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Publication numberUS5718963 A
Publication typeGrant
Application numberUS 08/724,433
Publication dateFeb 17, 1998
Filing dateOct 1, 1996
Priority dateDec 22, 1994
Fee statusLapsed
Also published asWO1996019300A1
Publication number08724433, 724433, US 5718963 A, US 5718963A, US-A-5718963, US5718963 A, US5718963A
InventorsKenneth Batzar
Original AssigneeE. I. Du Pont De Nemours And Company
Export CitationBiBTeX, EndNote, RefMan
External Links: USPTO, USPTO Assignment, Espacenet
Cookware with smooth-rough pattern
US 5718963 A
Abstract
An article of cookware is provided with a cooking surface in which a pattern is made by different levels of roughness. A non-stick coating has mica that orients preferentially over the smoother areas of the substrate and randomly over the rougher areas of the substrate.
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Claims(9)
I claim:
1. An article of cookware having a multilayer, non-stick coating which exhibits a pattern, said cookware having a cooking surface comprising a substrate, a primer coating layer on and adhered to the substrate, and at least one non-stick coating layer on and adhered to the primer coating, wherein a pattern is present on the substrate in the form of areas having at least two different levels of roughness, and at least one non-stick coating which contains from 0.5 to 1.5% by weight, based on the solids content of the coating, of oxide-coated mica, and wherein the differences in the levels of roughness are enough to cause the mica to orient preferentially over smoother areas of the substrate and randomly over rougher areas of the substrate to form a visible pattern.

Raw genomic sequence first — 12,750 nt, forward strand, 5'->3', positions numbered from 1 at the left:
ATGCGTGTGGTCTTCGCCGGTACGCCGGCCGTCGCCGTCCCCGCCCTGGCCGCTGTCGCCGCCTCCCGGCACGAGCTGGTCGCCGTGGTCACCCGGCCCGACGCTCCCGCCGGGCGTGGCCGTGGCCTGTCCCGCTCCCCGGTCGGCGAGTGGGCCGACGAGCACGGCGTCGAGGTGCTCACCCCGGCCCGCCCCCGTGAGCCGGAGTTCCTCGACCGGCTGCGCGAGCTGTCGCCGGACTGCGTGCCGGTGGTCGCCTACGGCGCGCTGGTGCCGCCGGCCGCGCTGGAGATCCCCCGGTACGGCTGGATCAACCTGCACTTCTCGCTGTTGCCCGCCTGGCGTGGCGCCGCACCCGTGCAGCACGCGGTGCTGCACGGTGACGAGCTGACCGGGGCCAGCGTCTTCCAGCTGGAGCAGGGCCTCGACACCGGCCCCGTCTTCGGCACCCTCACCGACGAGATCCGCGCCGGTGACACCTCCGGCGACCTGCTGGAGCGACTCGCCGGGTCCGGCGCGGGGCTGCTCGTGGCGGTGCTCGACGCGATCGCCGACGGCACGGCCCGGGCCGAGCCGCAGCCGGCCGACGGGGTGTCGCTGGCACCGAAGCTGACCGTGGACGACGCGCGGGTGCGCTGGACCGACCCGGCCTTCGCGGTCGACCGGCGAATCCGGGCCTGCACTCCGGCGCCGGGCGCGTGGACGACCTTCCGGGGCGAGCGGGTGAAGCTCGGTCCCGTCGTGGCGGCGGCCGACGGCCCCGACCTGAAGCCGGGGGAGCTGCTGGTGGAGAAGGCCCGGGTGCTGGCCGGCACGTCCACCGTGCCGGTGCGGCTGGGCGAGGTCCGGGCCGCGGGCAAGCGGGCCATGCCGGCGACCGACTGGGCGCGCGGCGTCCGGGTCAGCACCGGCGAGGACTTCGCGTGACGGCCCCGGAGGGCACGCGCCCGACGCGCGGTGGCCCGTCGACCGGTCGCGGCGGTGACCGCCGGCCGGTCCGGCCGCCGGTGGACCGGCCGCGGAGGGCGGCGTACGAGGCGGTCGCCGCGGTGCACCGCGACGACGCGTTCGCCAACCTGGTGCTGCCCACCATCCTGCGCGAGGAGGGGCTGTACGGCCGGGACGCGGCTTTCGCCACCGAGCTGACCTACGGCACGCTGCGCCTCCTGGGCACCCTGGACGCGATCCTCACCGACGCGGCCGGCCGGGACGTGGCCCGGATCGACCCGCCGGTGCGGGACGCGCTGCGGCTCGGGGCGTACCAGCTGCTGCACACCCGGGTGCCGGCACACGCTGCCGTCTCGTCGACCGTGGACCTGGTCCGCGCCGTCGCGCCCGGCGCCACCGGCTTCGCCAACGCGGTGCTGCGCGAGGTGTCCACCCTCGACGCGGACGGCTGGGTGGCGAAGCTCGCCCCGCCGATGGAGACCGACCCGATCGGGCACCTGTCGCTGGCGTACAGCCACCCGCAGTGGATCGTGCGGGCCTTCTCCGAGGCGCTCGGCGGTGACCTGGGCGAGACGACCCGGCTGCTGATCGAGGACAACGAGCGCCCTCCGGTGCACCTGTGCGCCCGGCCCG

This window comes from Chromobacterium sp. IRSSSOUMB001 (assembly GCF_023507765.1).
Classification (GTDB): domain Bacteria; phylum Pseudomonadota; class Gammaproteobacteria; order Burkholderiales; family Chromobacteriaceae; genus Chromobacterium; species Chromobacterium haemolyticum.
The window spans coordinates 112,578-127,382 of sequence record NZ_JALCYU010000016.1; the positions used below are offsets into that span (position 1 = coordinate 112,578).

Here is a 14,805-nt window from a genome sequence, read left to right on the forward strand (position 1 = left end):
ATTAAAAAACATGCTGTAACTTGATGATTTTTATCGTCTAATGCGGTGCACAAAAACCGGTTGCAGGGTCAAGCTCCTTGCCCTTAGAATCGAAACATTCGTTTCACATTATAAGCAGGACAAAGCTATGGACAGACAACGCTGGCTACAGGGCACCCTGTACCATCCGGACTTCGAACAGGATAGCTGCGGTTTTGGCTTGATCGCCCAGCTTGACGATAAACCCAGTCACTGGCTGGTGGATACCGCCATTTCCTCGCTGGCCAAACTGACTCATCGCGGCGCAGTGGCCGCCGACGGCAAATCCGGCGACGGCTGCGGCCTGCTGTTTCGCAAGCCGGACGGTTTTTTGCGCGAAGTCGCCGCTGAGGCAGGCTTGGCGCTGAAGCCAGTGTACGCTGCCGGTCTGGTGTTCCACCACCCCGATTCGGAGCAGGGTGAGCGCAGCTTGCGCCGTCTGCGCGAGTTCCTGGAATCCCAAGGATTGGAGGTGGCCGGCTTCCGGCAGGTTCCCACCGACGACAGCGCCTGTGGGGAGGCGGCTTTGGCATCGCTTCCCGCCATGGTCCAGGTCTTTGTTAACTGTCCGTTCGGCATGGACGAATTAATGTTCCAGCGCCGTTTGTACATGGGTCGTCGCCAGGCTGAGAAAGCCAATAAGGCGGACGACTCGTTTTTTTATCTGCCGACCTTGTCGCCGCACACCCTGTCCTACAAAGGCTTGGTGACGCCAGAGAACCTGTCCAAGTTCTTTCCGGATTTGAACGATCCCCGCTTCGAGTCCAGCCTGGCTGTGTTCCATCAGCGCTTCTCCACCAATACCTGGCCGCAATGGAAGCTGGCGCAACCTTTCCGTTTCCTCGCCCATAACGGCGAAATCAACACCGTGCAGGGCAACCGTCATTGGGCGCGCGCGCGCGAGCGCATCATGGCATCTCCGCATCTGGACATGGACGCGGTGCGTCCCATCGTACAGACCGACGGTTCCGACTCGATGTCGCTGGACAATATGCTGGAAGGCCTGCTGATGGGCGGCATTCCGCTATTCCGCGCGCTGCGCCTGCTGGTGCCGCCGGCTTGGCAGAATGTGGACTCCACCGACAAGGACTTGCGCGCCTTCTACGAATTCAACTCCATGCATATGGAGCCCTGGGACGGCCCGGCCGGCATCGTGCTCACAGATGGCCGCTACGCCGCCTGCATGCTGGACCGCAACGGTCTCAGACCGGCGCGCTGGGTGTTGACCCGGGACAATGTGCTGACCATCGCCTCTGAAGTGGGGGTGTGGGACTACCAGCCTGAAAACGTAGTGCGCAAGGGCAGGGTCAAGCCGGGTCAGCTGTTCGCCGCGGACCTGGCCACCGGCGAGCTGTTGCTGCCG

2. The article of claim 1 in which the coating has a sparkling appearance over the smoother areas.
3. The article of claim 1 in which the mica has a coating of TiO2.
4. The article of claim 1 in which the substrate is metal, glass or ceramic.
5. The article of claim 4 in which the substrate is aluminum or an aluminum-based alloy having at least 50% by weight aluminum.
6. The article of claim 1 in which the roughening is done by impingement of abrasive media.
7. The article of claim 1 in which the toughening is done by impressing the substrate with a die in which the roughness differential pattern is present.
8. The article of claim 1 in which the coating comprises a primer and one non-stick layer.
9. The article of claim 1 in which the coating comprises a primer, an intermediate coat, and a non-stick coat.
Description
CROSS REFERENCE TO RELATED APPLICATIONS

This is a continuation of application Ser. No. 08/476,931 filed Jun. 7, 1995, now abandoned, which is a continuation-in-part of application Ser. No. 08/362,300, filed Dec. 22, 1994, now abandoned.